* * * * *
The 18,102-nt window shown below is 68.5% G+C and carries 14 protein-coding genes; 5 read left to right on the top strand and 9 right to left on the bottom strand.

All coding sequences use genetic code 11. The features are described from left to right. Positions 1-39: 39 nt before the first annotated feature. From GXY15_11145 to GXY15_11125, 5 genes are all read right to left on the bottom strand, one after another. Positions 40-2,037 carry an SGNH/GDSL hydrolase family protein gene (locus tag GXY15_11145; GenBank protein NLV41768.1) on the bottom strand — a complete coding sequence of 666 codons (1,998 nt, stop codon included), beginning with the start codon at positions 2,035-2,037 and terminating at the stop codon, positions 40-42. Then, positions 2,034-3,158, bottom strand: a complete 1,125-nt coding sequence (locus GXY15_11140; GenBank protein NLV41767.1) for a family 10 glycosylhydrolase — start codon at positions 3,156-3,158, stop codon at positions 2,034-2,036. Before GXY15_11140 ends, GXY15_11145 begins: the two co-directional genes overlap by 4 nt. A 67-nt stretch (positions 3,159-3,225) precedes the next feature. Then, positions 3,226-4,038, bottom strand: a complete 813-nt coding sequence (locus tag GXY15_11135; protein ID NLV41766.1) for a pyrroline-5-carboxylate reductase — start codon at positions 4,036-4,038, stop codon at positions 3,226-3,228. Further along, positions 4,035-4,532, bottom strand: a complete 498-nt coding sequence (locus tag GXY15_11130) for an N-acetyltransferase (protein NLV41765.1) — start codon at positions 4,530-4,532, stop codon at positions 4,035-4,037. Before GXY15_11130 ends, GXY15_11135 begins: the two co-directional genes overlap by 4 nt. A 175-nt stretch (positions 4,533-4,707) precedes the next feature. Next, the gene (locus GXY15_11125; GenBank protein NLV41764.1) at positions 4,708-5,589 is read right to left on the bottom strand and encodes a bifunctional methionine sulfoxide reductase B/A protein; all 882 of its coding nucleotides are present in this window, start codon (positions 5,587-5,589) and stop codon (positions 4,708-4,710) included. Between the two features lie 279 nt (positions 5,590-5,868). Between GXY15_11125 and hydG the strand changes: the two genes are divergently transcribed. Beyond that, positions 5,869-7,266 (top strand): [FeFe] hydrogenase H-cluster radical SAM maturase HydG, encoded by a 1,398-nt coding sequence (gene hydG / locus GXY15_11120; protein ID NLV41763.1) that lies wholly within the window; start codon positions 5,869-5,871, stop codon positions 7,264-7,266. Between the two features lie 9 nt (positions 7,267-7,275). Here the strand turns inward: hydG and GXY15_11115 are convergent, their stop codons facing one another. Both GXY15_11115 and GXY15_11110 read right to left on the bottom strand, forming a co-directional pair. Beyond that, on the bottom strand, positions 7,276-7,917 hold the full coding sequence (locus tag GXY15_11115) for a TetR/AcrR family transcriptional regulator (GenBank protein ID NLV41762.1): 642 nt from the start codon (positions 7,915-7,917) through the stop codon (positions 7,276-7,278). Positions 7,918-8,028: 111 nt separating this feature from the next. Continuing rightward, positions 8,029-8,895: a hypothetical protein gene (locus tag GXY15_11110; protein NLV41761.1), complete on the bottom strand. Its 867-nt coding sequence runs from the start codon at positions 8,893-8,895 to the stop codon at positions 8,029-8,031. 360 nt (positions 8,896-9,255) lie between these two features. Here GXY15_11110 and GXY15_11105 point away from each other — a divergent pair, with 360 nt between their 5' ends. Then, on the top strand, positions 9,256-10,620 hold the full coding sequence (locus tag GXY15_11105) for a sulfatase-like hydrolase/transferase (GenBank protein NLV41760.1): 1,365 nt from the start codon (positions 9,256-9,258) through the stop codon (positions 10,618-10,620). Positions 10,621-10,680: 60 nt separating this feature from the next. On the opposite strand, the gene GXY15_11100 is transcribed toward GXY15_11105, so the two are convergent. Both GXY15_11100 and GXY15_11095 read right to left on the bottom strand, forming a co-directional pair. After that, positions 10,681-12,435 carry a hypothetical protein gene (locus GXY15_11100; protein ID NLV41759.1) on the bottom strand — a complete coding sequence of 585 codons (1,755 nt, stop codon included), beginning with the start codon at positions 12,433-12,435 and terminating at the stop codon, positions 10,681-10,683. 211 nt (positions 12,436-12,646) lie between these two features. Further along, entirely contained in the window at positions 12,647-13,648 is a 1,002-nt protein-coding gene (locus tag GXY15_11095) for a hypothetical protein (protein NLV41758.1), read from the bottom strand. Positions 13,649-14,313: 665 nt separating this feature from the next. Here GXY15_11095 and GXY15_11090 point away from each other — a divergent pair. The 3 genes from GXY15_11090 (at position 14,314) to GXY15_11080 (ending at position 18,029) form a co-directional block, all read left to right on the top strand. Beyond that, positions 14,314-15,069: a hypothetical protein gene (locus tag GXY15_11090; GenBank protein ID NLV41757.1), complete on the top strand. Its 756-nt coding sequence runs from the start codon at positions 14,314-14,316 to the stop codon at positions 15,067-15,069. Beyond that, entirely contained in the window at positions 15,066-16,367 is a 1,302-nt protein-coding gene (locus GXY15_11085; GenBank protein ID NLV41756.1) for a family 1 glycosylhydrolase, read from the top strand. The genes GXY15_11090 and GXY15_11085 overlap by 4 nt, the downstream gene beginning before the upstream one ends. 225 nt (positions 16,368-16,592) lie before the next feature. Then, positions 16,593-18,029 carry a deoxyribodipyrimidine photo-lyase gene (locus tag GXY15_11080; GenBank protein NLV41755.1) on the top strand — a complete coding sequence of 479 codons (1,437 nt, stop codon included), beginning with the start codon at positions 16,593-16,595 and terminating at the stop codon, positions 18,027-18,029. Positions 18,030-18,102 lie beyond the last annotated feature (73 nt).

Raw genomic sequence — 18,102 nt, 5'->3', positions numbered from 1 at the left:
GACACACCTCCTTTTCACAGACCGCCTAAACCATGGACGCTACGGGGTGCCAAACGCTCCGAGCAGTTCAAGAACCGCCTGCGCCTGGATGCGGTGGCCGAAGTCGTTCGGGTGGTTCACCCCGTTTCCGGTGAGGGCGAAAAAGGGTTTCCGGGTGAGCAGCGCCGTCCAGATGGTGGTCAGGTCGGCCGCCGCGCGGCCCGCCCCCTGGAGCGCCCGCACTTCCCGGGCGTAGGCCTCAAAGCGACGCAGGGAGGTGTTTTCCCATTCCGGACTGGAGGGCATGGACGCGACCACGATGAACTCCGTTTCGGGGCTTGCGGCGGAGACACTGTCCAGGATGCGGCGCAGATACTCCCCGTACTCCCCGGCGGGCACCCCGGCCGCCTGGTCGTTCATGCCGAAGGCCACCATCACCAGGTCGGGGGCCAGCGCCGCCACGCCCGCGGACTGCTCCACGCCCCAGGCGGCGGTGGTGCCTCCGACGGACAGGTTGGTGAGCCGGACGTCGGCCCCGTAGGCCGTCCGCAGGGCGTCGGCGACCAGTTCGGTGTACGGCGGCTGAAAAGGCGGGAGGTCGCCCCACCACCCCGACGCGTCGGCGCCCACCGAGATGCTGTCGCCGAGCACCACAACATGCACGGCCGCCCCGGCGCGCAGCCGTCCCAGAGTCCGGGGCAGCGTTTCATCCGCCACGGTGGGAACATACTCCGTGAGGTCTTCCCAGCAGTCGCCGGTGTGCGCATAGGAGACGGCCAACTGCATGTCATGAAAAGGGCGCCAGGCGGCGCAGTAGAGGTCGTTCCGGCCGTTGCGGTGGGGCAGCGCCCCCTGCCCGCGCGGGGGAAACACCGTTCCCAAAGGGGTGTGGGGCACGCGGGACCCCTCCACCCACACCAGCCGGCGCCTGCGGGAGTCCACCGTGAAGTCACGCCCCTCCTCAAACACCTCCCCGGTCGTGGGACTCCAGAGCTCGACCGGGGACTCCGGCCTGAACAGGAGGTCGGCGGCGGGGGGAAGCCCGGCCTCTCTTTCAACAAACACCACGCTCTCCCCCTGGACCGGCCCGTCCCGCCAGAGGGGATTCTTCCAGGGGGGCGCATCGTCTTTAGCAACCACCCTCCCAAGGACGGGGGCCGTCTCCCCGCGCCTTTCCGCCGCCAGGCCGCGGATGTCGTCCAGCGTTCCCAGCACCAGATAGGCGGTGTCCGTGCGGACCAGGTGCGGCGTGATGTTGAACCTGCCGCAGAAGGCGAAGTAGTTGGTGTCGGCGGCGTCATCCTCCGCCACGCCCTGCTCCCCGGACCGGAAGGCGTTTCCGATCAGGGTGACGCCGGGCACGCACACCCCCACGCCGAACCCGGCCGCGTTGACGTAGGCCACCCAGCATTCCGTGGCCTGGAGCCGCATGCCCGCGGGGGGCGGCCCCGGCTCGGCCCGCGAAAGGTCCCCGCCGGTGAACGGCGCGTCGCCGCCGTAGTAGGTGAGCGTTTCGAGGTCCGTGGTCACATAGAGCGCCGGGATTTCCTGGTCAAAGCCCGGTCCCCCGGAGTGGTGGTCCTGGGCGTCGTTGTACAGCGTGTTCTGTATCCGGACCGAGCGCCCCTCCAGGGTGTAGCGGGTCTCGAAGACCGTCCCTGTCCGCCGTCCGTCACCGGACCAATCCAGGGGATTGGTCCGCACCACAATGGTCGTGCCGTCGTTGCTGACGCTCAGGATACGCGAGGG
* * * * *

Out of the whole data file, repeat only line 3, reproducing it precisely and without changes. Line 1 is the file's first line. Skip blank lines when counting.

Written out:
Raw genomic sequence — 18,102 nt, 5'->3', positions numbered from 1 at the left: